1963 Vox Symphonic bass guitar The Symphonic bass was one of the models produced by JMI in the UK, primarily for the early sixties British market. It was comparatively high priced, still cheaper in the UK than the Fender Precision that it was emulating, but not by much, and actually more expensive in the USA. It only sold in small numbers in Britain and barely at all overseas. No equivalent model was produced in Italy, and although it remained in UK price lists as late as 1967, it is unlikely many instruments were shipped beyond 1965.
1963 Vox Precision in Sound brochureThis early Vox brochure comes from summer 1963, still the early days of JMI production, and shortly before the beat boom of the mid 1960s. At this time, Vox guitars were built in the UK, primarily for the British market. The company had refined it's production methods, to some extent, and many of the guitars shown are quite different from those in the Choice of the Stars catalogue from late 1962. Includes primarily Vox solid body guitars, basses and amplifiers. See other Vox catalogue scans here.
1965 Vox Ace electric guitar The Vox Ace was one of the early UK-designed Vox guitars produced by JMI in Dartford, Kent. It had been in production since at least 1962, but was redesigned for late 1963 with a more current look and a higher quality feel. The pickups were upgraded, as was the body; it was now thicker and made of solid wood. Despite this the guitar was now actually lighter in weight, due to a shorter overall length. Have a closer look at a sunburst-finished Vox Ace from 1965.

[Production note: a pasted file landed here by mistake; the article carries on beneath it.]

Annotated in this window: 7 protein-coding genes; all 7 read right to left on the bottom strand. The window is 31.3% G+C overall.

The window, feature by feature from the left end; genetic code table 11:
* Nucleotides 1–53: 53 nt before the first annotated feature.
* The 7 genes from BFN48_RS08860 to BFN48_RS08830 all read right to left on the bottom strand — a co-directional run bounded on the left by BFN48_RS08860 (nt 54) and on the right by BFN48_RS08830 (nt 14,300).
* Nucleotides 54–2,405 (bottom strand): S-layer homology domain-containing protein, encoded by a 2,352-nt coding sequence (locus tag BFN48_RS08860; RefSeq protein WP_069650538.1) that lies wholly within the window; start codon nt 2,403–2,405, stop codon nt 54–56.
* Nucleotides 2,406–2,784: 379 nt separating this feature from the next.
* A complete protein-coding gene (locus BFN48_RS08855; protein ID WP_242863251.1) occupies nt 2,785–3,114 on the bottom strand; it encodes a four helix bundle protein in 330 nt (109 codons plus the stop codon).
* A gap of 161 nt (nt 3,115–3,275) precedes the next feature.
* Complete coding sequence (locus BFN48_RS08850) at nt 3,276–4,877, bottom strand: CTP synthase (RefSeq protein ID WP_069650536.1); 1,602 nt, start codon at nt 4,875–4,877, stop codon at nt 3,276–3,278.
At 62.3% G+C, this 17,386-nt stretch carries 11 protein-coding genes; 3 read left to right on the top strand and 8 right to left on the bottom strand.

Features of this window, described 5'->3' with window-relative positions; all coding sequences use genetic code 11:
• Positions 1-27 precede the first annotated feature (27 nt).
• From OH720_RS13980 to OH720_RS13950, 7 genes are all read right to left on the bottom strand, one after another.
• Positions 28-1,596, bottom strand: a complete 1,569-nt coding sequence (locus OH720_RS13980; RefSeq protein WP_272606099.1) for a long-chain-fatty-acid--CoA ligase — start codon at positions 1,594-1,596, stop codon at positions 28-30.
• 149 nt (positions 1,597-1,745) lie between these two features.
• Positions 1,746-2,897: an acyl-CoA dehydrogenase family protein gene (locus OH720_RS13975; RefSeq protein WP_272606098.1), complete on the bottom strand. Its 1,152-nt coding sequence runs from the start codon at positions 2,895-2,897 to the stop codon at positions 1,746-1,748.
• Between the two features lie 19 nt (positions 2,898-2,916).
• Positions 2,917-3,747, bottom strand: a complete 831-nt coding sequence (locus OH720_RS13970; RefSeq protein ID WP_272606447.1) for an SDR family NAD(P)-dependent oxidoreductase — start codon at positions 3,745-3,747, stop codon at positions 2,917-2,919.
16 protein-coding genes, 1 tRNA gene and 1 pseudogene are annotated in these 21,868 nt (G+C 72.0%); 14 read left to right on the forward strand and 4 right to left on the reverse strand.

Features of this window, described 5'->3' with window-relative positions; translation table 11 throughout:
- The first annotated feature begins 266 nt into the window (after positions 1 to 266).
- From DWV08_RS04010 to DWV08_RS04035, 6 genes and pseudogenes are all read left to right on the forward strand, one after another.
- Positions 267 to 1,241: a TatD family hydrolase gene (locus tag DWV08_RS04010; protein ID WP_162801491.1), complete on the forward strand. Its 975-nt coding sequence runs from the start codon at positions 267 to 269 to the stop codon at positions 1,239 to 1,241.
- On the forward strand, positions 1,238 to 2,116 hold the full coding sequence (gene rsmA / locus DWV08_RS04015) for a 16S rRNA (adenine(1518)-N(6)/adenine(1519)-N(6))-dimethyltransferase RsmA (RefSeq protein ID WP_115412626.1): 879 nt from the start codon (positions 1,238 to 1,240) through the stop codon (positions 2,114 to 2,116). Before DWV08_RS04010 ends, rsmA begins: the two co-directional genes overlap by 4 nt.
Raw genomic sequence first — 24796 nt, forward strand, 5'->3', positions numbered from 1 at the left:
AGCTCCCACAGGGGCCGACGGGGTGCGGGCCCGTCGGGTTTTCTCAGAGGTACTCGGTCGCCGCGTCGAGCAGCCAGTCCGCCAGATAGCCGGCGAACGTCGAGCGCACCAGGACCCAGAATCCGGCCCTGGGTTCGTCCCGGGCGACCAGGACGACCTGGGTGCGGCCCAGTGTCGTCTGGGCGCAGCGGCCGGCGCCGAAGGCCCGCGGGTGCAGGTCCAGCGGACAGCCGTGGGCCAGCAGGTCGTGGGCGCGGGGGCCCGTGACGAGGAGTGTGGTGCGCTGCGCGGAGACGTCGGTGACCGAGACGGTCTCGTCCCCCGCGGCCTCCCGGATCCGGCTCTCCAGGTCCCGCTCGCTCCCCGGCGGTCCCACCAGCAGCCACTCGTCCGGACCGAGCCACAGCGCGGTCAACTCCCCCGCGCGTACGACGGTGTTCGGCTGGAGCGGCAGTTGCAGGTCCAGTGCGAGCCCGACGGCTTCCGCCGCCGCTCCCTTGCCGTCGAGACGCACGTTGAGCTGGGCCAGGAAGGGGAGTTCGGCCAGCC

1962 Vox 'Choice of the Stars' catalogue, This is one of the earliest JMI catalogues to show guitars, and although undated it was most likely printed in late 1962 or early 1963. There are many well-known Vox guitar and amplifier models shown, amongst several that would be completely redesigned before appearing again; the most interesting examples are perhaps the Phantom I and Phantom II which are electronically quite distinct from the Phantom that would follow a little later. The Vox Escort and Vox Soloist only appear in this brochure, being deleted before the next was printed in mid-1963.
Two Vox Ace guitars from 1962 and 1963 The Vox Ace was available from at least 1962 and at least as late as 1966, however it underwent a significant redesign in mid 1963; the result bearing little resemblance to the initial design. Two early Vox Ace guitars are shown on this site: they are hard to date accurately, but the first is perhaps a 1962 Vox Ace, the second slightly later, probably an early 1963 Vox Ace. Although still one of Vox's earliest guitar models, the Vox Ace was a noticeable step up from other well-known early Vox guitars such as the Vox Shadow and Vox Stroller. It sold relatively well in the UK in the early 1960s, but in the latter half of the decade was overshadowed by more iconic models, such as the Vox Phantom and Mark (teardrop) series